The following questions and answers address common inquiries related to the university and campus brands.
In short, our brand = our reputation.
Branding is the process of strategically presenting and promoting our university through every point of internal and external contact, including message, tone, culture, opportunity, promise, and visual representation. Our brand is about much more than images, messages, and logos. It is the promise of who we are, what we do, and why it matters.
Internally, branding provides a foundation and focal point for effective communications, regardless of source, tactic, or content owner. It helps distinctive units and speakers share their message more quickly, efficiently, and coherently.
Externally, great brands build a loyal following by being intentional and consistent. They are instantly recognizable everywhere. They stand for something. They use a common language, despite having many speakers and voices.
Actively supporting our brand standards enables each campus unit to work more strategically and achieve a greater impact and reputational lift with a smaller investment.
Logos & Design Assets
Use by students is limited. Students may use university logos on posters for presentations and conferences, as long as the work being presented was conducted/researched/completed at the university.
Recent graduates may also use the marks on poster presentations recounting work they did while a student at the university.
Students employed by the university may incorporate university logos as needed for any official university-related communications or purposes.
No. The university seal has been reserved for official Board of Regents and commencement-related uses, including official university documents such as transcripts and diplomas.
Current university employees—including faculty, staff, and students—do not require permission to use approved logo artwork for official university purposes. Use for other professional purposes, including any personal uses, requires prior written permission from University Communications.
All third-party entities (individual, corporate, nonprofit, vendor, agency, peer, etc.), must obtain written permission from University Communications prior to any use of the university’s logos or identifying marks.
In all cases, uses must comply with current brand standards.
Yes, we will grant permission for a single use and ask that you abide by the logo usage policies and guidelines of the university. Please fill out the Other Request option on our Brand & Design Request form.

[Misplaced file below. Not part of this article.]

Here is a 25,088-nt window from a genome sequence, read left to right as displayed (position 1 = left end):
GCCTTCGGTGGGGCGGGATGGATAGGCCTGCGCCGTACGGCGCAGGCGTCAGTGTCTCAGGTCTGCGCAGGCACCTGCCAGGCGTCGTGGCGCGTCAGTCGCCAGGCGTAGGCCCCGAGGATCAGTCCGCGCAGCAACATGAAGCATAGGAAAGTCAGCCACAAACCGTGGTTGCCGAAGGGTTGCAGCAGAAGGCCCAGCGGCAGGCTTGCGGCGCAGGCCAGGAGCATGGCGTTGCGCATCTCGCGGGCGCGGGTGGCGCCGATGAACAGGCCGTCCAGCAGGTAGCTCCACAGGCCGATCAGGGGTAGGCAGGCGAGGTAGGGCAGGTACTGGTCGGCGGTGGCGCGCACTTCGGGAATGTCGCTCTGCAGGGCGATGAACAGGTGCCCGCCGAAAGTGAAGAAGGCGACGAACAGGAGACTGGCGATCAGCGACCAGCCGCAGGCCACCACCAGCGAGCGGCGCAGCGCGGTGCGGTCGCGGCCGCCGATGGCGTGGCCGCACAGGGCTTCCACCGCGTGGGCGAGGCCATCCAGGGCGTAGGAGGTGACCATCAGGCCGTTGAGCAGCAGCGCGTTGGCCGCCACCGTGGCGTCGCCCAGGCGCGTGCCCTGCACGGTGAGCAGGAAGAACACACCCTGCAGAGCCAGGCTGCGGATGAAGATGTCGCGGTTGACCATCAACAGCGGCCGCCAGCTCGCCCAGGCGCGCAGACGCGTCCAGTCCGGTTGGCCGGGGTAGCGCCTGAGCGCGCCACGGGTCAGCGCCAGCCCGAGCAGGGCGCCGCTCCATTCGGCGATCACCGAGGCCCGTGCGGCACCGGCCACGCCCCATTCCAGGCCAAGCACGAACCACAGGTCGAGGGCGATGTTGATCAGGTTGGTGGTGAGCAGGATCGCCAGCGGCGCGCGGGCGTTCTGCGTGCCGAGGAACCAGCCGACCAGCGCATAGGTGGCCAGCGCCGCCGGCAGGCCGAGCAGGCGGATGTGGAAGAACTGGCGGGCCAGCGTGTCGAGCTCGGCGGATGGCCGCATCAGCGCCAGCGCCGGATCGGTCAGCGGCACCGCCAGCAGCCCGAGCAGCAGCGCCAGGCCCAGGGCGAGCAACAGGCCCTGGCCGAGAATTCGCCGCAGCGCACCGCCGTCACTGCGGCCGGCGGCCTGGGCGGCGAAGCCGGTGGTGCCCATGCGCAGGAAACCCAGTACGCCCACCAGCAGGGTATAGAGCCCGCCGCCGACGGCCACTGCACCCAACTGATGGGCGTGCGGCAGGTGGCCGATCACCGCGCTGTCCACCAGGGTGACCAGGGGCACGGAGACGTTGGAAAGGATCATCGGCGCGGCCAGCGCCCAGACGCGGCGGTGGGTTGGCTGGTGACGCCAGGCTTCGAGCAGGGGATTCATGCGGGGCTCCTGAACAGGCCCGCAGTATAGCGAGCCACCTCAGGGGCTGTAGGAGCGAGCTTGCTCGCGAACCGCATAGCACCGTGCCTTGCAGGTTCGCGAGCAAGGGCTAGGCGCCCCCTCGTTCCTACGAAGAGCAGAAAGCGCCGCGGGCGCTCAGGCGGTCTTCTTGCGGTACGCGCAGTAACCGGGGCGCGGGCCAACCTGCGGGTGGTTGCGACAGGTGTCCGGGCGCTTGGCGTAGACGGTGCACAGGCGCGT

Approval will apply to a single request only. For any future or additional use of the logo, permission must be requested again.
No. All university marks represent the CU Denver campus and community. They should not be used for individual use outside of university communications.
Official university stationery—including business cards, letterhead, and envelopes—can be ordered through Printing Services.
Trademarks & Licensing
All third-party entities (individual, corporate, nonprofit, vendor, agency, peer, etc.) wishing to produce apparel, merchandise, and/or promotional items bearing University of Colorado names, marks, or identifying symbols are required to hold an active license through IMG Collegiate Licensing.
Look for the “Officially Licensed Collegiate Products” label. All licensed collegiate products are marked with this identifier in some form.
Merchandise produced by unlicensed vendors and/or without prior written authorization may be considered “counterfeit” and subject to all available legal remedies, including seizure of the merchandise.
Generally, all apparel and promotional items can be licensed. All licensing opportunities are considered and handled by CU’s Licensing Manager. Contact email@example.com for more information.
Institutional consolidation refers to the administrative merger between CU Denver and CU Anschutz Medical Campus, which was approved by the CU Board of Regents in 2004.
This merger increased administrative efficiencies and created economies of scale, by allowing certain administrative-focused groups—facilities management, information technology, human resources, etc.—to support both campuses, versus maintaining identical (and redundant) infrastructures at each.
Despite this internally focused merger, each campus maintains its own brand, personality, strategic priorities, and goals.
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